Pro: load all .txt from, and all .cpp from foo2.tar.bz2.
   in this case, separate file filters are used per directory.

Long -dir ... -file ... format further examples:

   to load from multiple root directories:
   -dir rootdir1 rootdir2 ... -file .cpp .hpp .txt ...

   to include or exclude contents of sub directories
   within the given root directories, use:

   wide sub dir selection syntax:

      -dir . -subdir !foo       -> exclude subdirs like *foo*
      -dir . -subdir !.foo      -> exclude with extension .foo
      -dir . -subdir !\foo      -> exclude starting with foo
      -dir . -subdir !foo\      -> exclude ending with foo
      -dir . -subdir !\foo\     -> exclude exactly foo
      -dir . -subdir !\foo\bar\ -> exclude subdir combi
      -dir . -subdir !*.foo*    -> exclude with .foo anywhere

      -dir . -subdir foo        -> include paths having *foo*
      -dir . -subdir \foo       -> include paths having *\foo
      -dir . -subdir foo\       -> include paths having *foo
      -dir . -subdir \foo\      -> include paths exactly foo
      -dir . -subdir .foo       -> include with extension .foo
      -dir . -subdir \foo\bar\  -> include subdir combi

   ... instead of -subdir, you may also type just -sub

   compact sub dir selection syntax:

      -dir . !foo       -> exclude subdirs like *foo*
      -dir . !.foo      -> exclude with extension .foo
      -dir . !\foo      -> exclude starting with foo
      -dir . !foo\      -> exclude ending with foo
      -dir . !\foo\     -> exclude exactly foo
      -dir . !\foo\bar\ -> exclude subdir combi
      -dir . !*.foo*    -> exclude with .foo anywhere

      -dir . *foo*      -> include paths having *foo*
      -dir . *\foo      -> include paths having *\foo
      -dir . *foo\      -> include paths having *foo
      -dir . *\foo\     -> include paths exactly foo
      -dir . *.foo      -> include with extension .foo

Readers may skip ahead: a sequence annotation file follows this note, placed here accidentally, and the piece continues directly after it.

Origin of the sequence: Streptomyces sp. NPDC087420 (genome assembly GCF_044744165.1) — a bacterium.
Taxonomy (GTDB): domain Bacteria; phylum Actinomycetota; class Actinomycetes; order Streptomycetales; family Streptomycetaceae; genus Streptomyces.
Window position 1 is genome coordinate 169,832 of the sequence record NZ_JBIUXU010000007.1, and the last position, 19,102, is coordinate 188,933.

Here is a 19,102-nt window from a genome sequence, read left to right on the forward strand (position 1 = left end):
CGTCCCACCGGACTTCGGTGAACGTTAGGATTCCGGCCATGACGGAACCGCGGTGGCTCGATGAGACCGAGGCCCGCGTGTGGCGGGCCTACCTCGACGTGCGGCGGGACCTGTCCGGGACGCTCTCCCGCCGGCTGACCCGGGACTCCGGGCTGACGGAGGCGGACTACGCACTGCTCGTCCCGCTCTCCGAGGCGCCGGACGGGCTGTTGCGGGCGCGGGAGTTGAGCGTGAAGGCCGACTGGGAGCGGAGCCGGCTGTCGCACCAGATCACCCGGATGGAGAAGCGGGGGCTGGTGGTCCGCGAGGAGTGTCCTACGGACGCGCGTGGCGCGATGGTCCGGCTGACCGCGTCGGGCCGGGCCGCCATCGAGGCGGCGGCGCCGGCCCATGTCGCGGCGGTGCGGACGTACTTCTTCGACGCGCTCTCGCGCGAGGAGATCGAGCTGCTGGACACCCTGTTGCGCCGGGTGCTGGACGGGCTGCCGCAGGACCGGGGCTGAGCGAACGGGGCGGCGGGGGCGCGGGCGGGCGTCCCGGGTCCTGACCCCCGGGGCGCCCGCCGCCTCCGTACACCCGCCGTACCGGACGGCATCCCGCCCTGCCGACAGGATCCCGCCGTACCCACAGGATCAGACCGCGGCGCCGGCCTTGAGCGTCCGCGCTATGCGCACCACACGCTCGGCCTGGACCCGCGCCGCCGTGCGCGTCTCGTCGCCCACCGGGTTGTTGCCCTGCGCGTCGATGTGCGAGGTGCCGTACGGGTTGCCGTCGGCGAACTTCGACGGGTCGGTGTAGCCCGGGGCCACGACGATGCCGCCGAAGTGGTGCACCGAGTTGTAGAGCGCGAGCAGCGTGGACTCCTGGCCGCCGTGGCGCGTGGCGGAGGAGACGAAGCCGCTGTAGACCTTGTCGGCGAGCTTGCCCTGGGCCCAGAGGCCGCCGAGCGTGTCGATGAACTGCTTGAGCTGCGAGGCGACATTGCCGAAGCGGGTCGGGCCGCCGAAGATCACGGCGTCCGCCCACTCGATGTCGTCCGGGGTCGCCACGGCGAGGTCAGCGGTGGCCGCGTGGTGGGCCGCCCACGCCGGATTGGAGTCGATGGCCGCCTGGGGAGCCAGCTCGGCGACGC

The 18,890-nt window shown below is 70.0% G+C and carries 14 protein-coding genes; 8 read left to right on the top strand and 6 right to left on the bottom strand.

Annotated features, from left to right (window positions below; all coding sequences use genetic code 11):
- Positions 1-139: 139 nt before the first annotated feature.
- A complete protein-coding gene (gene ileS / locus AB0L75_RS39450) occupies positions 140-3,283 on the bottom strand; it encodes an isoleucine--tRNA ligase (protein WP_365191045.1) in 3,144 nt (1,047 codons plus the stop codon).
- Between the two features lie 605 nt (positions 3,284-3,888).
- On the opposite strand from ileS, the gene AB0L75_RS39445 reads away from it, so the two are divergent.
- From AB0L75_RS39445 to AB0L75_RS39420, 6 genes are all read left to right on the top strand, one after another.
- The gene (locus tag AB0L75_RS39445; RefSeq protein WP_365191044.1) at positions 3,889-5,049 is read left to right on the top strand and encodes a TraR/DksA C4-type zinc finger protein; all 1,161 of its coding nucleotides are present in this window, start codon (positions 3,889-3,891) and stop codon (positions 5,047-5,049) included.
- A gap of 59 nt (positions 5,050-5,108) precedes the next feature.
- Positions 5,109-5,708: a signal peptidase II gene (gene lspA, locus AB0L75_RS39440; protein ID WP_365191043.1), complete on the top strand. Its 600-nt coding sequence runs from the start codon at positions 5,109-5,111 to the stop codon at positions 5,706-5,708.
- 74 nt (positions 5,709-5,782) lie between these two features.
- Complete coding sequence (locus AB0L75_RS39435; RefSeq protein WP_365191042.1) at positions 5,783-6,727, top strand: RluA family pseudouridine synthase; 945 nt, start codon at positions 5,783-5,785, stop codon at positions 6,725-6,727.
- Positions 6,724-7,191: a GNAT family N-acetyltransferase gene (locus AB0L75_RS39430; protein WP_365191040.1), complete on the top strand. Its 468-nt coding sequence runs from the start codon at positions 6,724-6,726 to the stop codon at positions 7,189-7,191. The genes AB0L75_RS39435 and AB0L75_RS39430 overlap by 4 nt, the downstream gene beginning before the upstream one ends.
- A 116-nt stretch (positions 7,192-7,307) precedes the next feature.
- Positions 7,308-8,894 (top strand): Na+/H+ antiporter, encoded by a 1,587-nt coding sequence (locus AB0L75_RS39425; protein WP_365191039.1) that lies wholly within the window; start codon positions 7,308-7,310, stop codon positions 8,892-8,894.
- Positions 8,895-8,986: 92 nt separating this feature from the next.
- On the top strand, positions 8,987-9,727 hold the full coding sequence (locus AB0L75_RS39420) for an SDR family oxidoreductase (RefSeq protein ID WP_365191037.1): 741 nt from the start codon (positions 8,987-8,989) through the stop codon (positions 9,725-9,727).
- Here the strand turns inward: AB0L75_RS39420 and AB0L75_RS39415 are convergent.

-dir . *\foo\bar\ -> include subdir combi

   ... as you can see, when using the compact syntax,
       sub directory inclusion masks require a wildcard "*"
       in their name, to make sure they're not interpreted
       as root directory names.

   In the Setup / workspace settings, "*" is not required
   around sub directory filters, as there are no ambiguities.

   exclusion by filename:

      -file !foo        -> exclude all files like *foo*
      -file !\foo       -> exclude starting with foo
      -file !foo\       -> exclude ending with foo
      -file !\foo\      -> exclude exactly foo
      -file !.foo       -> exclude extension foo

   inclusion by filename:

      -file foo         -> include all files like *foo*
      -file \foo        -> include starting with foo
      -file foo\        -> include ending with foo
      -file \foo\       -> include exactly foo
      -file .foo .bar   -> select .foo and .bar files

Typical errors in command line file selection

   BAD: dview -arc foo2.tar.bz2

        -> this actually means: load all files having foo2.tar.bz2
           in their name from, and it will not load anything.
           use "dview -arc -dir foo2.tar.bz2" instead.

   BAD: dview -nosub -arc -dir

        -> exclusion of subdirectories is not supported within archive
           files. however, if you want to disable the processing
           of archives embedded within archives, you may use
           "dview -qarc -dir"

   BAD: dview -arc -dir . *.xpi *mysrc.tar.bz2

        -> the intention is to load only contents from .xpi files
           and mysrc.tar.bz2. however, if many other archive files
           are present within the current directory ".", dview
           will SCAN THEM ALL, searching for files embedded within
           ANY archive having ".xpi" or "mysrc.tar.bz2" in their name.

           so, the command must be rewritten to list the exact names
           that should be loaded, like

              dview -arc -dir foo1.xpi foo2.xpi foo3.xpi mysrc.tar.bz2

Whenever in doubt, use option -verbose to see in the message log
what DView really tries to load.

defining filesets

Another way is to define "file sets", which are text files containing:

   -  directory names to include or exclude

   -  filename patterns or extensions to include or exclude

-------- file mywork1.txt begin ----------

      # within this directory tree
      -dir  mysrc\baselib

         # take only .h .c .txt files
         -file .h .c .txt

      # within this directory tree
      -dir  mysrc\foobank

         # exclude all save and tmp dirs

         # then take only .hpp and .cpp files
         -file .hpp .cpp

      # from this directory tree
      -dir  "C:\Docs With Blanks"

         # take all files except .bak and .tmp
         # and except names containing "old stuff"
         -file -all !.bak !.tmp "!old stuff"

-------- file mywork1.txt end ----------

As you may guess, lines having '#' as first character are remarks,
and names containing blanks must be surrounded by double quotes "".

using workspace definitions from the command line

So the above fileset defines 3 directories, and what to load